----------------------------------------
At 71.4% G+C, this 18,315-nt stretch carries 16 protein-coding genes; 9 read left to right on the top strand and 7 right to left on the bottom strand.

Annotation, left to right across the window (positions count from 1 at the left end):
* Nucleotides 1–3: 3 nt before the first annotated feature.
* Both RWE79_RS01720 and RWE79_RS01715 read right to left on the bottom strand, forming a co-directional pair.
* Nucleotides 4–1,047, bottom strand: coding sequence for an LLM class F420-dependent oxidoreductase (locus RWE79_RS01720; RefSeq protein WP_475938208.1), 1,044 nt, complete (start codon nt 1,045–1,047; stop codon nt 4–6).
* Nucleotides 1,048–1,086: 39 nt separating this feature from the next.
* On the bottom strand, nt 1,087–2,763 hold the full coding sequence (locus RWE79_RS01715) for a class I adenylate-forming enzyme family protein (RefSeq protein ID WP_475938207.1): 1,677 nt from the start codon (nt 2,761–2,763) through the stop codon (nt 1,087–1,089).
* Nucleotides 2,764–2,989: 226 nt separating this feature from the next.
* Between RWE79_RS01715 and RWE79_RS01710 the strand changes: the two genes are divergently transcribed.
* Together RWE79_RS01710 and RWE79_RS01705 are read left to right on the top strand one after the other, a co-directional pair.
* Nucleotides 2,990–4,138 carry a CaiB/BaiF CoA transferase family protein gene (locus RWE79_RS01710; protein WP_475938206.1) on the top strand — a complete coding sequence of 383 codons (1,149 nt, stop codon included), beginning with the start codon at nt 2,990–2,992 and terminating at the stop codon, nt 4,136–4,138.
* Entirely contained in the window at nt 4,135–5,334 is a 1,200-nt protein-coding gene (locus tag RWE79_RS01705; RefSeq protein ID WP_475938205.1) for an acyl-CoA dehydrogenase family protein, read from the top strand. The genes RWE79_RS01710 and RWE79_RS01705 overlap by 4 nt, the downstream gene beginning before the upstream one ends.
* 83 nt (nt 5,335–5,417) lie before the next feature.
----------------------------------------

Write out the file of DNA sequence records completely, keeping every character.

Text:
At 71.4% G+C, this 18,315-nt stretch carries 16 protein-coding genes; 9 read left to right on the top strand and 7 right to left on the bottom strand.

Annotation, left to right across the window (positions count from 1 at the left end):
* Nucleotides 1–3: 3 nt before the first annotated feature.
* Both RWE79_RS01720 and RWE79_RS01715 read right to left on the bottom strand, forming a co-directional pair.
* Nucleotides 4–1,047, bottom strand: coding sequence for an LLM class F420-dependent oxidoreductase (locus RWE79_RS01720; RefSeq protein WP_475938208.1), 1,044 nt, complete (start codon nt 1,045–1,047; stop codon nt 4–6).
* Nucleotides 1,048–1,086: 39 nt separating this feature from the next.
* On the bottom strand, nt 1,087–2,763 hold the full coding sequence (locus RWE79_RS01715) for a class I adenylate-forming enzyme family protein (RefSeq protein ID WP_475938207.1): 1,677 nt from the start codon (nt 2,761–2,763) through the stop codon (nt 1,087–1,089).
* Nucleotides 2,764–2,989: 226 nt separating this feature from the next.
* Between RWE79_RS01715 and RWE79_RS01710 the strand changes: the two genes are divergently transcribed.
* Together RWE79_RS01710 and RWE79_RS01705 are read left to right on the top strand one after the other, a co-directional pair.
* Nucleotides 2,990–4,138 carry a CaiB/BaiF CoA transferase family protein gene (locus RWE79_RS01710; protein WP_475938206.1) on the top strand — a complete coding sequence of 383 codons (1,149 nt, stop codon included), beginning with the start codon at nt 2,990–2,992 and terminating at the stop codon, nt 4,136–4,138.
* Entirely contained in the window at nt 4,135–5,334 is a 1,200-nt protein-coding gene (locus tag RWE79_RS01705; RefSeq protein ID WP_475938205.1) for an acyl-CoA dehydrogenase family protein, read from the top strand. The genes RWE79_RS01710 and RWE79_RS01705 overlap by 4 nt, the downstream gene beginning before the upstream one ends.
* 83 nt (nt 5,335–5,417) lie before the next feature.